Tuesday, November 09, 2010

Will slight rise in inmate numbers keep Lege from closing prisons?

Mike Ward at the Austin Statesman reports that a modest increase in the number of inmates at TDCJ may squelch efforts to close prisons, something that's been happening in other states. His story today opens:
Faced with a possible $20 billion budget gap, Texas legislative leaders had hoped to discuss closing some state prisons to save money. However, those prisons that for months have had empty bunks are slowly filling back up.

And while officials are split about the reasons, most agree that if the trend continues, it could make decisions about slashing state spending even more difficult when the Legislature convenes in January.

Full prisons can't be closed without releasing convicts, a politically unthinkable solution. That leaves treatment and rehabilitation programs — two areas where Texas has expanded its funding and has been successful in recent years at reducing its prison population — as the likely targets for cuts that by some estimates could reach 15 percent of current spending.

About $6 billion of the state's $87 billion general revenue fund is spent on prisons.
I suspect a lot of "unthinkable" thoughts will get thunk before Texas finally gets serious about how enormous a $20-$30 billion shortfall really might be (something that may not happen until March or April), so I doubt this seasonal bump in inmate numbers will take prison closures off the table. There's also a chance the increase may be short-lived; Ward notes that "Parole rates historically drop during contested elections for governor."

In any event, Grits has argued repeatedly over the last year that, to actually achieve prison closures at levels needed to save real money at TDCJ, the Legislature must consider actual policy changes regarding sentencing and parole to reduce the number of incoming inmates and safely transition as many as possible to reentry. Front-end diversion significantly affects TDCJ's population numbers, while identifying ways to notch up parole rates by just 3% for the lowest risk inmates (the majority of TDCJ inmates are already parole eligible) would free up thousands of beds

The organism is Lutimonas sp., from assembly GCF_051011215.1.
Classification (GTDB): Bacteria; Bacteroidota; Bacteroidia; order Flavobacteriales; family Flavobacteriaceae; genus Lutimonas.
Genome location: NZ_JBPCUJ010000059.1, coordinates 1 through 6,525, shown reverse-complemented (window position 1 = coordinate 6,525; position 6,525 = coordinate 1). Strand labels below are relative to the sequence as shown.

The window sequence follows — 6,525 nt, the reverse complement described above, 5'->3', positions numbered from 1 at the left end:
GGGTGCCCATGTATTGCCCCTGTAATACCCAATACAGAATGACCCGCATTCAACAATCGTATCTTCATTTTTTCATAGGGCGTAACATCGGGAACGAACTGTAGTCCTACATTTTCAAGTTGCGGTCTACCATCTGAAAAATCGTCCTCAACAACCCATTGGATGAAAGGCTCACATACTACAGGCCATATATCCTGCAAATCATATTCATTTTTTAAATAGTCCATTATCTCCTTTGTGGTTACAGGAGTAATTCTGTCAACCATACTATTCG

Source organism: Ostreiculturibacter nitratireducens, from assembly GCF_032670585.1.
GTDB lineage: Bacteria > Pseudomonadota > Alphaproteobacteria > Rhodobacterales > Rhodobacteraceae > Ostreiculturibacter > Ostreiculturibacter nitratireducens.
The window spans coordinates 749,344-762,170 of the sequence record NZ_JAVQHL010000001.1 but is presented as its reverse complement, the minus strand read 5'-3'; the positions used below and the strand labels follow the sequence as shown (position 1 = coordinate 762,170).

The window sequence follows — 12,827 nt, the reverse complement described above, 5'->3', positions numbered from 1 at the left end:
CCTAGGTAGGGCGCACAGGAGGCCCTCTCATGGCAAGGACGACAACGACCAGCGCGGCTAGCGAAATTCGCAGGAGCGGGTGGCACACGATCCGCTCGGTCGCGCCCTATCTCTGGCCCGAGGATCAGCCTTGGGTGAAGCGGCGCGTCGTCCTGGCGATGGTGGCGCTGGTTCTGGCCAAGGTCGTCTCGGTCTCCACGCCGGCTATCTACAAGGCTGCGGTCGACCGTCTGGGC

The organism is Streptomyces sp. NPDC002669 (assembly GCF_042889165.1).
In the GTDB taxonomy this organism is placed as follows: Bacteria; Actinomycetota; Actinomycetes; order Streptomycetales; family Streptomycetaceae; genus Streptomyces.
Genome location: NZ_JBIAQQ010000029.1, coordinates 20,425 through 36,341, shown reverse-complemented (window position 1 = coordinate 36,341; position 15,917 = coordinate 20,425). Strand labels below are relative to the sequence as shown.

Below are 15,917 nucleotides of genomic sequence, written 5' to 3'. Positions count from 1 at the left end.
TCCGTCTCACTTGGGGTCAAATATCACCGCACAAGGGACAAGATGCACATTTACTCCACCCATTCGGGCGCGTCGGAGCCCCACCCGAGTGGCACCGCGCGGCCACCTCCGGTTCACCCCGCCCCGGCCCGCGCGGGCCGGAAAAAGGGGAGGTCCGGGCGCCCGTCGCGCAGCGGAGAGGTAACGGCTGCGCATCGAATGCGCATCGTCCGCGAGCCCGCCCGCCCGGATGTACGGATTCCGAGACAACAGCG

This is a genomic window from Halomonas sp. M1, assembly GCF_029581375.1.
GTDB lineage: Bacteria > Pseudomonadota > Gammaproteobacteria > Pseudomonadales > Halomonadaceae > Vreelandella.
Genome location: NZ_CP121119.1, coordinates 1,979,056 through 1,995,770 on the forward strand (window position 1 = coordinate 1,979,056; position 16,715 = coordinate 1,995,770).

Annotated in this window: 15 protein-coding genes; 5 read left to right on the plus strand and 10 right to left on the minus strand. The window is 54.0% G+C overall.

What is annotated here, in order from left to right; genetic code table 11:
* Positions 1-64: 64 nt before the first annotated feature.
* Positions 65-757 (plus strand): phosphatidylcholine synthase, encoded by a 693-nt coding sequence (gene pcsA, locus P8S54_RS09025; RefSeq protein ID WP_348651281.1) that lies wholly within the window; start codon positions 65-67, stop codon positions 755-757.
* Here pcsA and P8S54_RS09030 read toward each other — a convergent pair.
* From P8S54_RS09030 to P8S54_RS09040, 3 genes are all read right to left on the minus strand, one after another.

Here are just a few policy changes suggested on this blog in the past to cut Texas' number of inmates:
Maybe right now these ideas seem "unthinkable." But Republicans have promised to address the budget crisis through cuts alone and no new taxes, so within those constraints, something's got to give.

RELATED: From Washington Monthly, see "Prison Break: How Michigan managed to empty its penitentiaries while lowering its crime rate."


Hook Em Horns said...


Anonymous said...

Save money, let my husband go! He has served his time-- release him! I will kick his ass if he EVER gets in any trouble or breaks the law again-- that will reduce recidivism! This life without him sucks! I did not get married to live out my years alone-- he got 15 years for a check he wrote 20 years ago! Let him go!

Ex-PO said...

Scott - Thanks for sharing the article about what is going on with reducing prison sentences and getting populations down in Michigan. Obviously one of the largest expenditures in Texas for prison care is in healthcare. I am wondering if those who would be eligible in another state for a medical parole would benefit in Texas because I am wondering who would then ensure that these folks got healthcare? I am in favor of medical parole, but not if doing so simply transfers the cost back to already over burdened county health care systems. Texas has always been really behind many of the other states with regard to getting prisoners educated and into jobs in the current marketplace that earn a liveble wage. I agree that the population needs to be drastically reduced, but am concerned that the time it would take to get programming to the offenders that would actually reduce recidivism will take so long as to make it unfeasible considering the current budget crisis. I think that the reductions of penalties as well as offering some mandatory parole is where Texas will have to look toward to. The only thing is TX parole officers are already carrying huge caseloads and aren't receiving sufficient training to do the job. Who will supervise these offenders that get released? I was a halfway house officer in 1999-2000 and the folks coming out on mandatory releases were not folks you could find home plans for, and in some instances had committed crimes so heinous they did not need to be walking around anyway. The mandatory releases need to be geared to the non-violent and those whose prison records were such that they can get along in a workplace or other public venue.

Anonymous said...

There are many locked up that don't need to be. Prison is for criminals. So many need to be out working & making a living for their families that are not CRIMINALS !!! This Texas system has got out of control on "LOCKEM UP."Each prison knows who are the criminals at their units. Just ask them. Keep the criminals locked up & turn the rest out.

Anonymous said...

Another thing that needs attention.
Good-time & earned-time needs to be made for some aggravated cases.
Some get rail-roaded by these so called court appointed lawyers that do nothing to help their clients & draw a check from the County.They should be able to serve
1/3 instead of 1/2 their time before being released.